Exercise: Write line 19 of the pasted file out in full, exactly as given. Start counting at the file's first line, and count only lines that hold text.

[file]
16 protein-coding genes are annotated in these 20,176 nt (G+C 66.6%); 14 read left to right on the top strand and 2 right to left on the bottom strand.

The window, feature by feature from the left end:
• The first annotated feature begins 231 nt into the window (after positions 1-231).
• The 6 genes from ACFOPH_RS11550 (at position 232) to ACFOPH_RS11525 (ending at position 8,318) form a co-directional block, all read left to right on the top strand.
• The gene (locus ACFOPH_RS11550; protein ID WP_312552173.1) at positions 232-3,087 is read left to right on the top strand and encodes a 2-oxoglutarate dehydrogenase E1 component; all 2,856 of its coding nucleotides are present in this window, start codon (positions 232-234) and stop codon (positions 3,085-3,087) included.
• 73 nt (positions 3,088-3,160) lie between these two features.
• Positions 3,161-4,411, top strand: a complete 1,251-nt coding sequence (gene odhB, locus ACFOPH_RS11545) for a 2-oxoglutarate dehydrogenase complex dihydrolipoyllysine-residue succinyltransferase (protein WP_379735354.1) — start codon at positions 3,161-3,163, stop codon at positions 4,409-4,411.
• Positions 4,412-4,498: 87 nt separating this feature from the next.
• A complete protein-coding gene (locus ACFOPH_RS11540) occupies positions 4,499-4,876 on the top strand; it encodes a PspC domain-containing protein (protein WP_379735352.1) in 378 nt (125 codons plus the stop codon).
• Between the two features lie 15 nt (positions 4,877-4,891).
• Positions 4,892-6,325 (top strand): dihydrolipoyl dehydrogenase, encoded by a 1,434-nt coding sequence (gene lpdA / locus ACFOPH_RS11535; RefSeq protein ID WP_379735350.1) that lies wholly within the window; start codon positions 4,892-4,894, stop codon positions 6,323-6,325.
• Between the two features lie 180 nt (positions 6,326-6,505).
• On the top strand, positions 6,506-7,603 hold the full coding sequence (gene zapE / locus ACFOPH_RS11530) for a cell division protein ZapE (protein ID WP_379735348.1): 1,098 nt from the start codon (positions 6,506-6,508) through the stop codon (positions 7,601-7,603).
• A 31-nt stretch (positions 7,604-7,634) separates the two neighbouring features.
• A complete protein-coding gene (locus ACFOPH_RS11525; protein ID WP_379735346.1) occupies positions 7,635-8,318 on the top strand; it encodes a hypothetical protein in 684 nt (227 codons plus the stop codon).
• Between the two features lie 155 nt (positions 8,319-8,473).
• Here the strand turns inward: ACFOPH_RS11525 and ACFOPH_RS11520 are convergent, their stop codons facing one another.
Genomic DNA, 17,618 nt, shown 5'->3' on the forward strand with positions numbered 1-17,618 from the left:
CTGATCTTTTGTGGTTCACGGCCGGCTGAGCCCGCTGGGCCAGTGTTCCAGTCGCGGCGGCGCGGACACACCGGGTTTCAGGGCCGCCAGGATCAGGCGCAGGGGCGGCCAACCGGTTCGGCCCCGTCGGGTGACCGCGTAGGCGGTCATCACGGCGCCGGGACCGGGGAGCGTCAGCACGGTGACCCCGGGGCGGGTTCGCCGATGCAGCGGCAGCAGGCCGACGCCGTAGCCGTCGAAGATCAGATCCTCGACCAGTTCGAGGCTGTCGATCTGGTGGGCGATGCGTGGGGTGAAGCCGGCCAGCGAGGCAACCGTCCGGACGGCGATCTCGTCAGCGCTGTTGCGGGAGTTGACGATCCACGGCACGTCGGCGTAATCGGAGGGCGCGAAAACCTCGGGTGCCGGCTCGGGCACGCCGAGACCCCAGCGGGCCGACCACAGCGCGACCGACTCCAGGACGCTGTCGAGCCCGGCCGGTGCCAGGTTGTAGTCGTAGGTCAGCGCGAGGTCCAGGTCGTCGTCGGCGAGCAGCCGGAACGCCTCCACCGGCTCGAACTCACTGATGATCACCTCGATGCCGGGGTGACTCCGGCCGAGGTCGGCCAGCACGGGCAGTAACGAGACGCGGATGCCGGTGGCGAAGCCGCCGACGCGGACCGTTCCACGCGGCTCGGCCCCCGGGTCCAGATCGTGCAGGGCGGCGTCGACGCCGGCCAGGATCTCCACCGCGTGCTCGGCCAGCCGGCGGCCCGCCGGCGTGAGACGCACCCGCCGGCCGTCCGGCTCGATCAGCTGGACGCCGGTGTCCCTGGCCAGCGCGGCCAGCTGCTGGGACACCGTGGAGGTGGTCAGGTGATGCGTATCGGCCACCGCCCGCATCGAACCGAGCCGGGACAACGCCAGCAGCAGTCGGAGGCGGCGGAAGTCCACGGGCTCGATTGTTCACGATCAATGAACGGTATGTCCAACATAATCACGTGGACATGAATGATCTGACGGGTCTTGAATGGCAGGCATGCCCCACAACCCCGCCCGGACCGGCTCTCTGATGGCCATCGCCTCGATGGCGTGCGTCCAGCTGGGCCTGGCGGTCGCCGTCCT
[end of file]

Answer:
CTGATCTTTTGTGGTTCACGGCCGGCTGAGCCCGCTGGGCCAGTGTTCCAGTCGCGGCGGCGCGGACACACCGGGTTTCAGGGCCGCCAGGATCAGGCGCAGGGGCGGCCAACCGGTTCGGCCCCGTCGGGTGACCGCGTAGGCGGTCATCACGGCGCCGGGACCGGGGAGCGTCAGCACGGTGACCCCGGGGCGGGTTCGCCGATGCAGCGGCAGCAGGCCGACGCCGTAGCCGTCGAAGATCAGATCCTCGACCAGTTCGAGGCTGTCGATCTGGTGGGCGATGCGTGGGGTGAAGCCGGCCAGCGAGGCAACCGTCCGGACGGCGATCTCGTCAGCGCTGTTGCGGGAGTTGACGATCCACGGCACGTCGGCGTAATCGGAGGGCGCGAAAACCTCGGGTGCCGGCTCGGGCACGCCGAGACCCCAGCGGGCCGACCACAGCGCGACCGACTCCAGGACGCTGTCGAGCCCGGCCGGTGCCAGGTTGTAGTCGTAGGTCAGCGCGAGGTCCAGGTCGTCGTCGGCGAGCAGCCGGAACGCCTCCACCGGCTCGAACTCACTGATGATCACCTCGATGCCGGGGTGACTCCGGCCGAGGTCGGCCAGCACGGGCAGTAACGAGACGCGGATGCCGGTGGCGAAGCCGCCGACGCGGACCGTTCCACGCGGCTCGGCCCCCGGGTCCAGATCGTGCAGGGCGGCGTCGACGCCGGCCAGGATCTCCACCGCGTGCTCGGCCAGCCGGCGGCCCGCCGGCGTGAGACGCACCCGCCGGCCGTCCGGCTCGATCAGCTGGACGCCGGTGTCCCTGGCCAGCGCGGCCAGCTGCTGGGACACCGTGGAGGTGGTCAGGTGATGCGTATCGGCCACCGCCCGCATCGAACCGAGCCGGGACAACGCCAGCAGCAGTCGGAGGCGGCGGAAGTCCACGGGCTCGATTGTTCACGATCAATGAACGGTATGTCCAACATAATCACGTGGACATGAATGATCTGACGGGTCTTGAATGGCAGGCATGCCCCACAACCCCGCCCGGACCGGCTCTCTGATGGCCATCGCCTCGATGGCGTGCGTCCAGCTGGGCCTGGCGGTCGCCGTCCT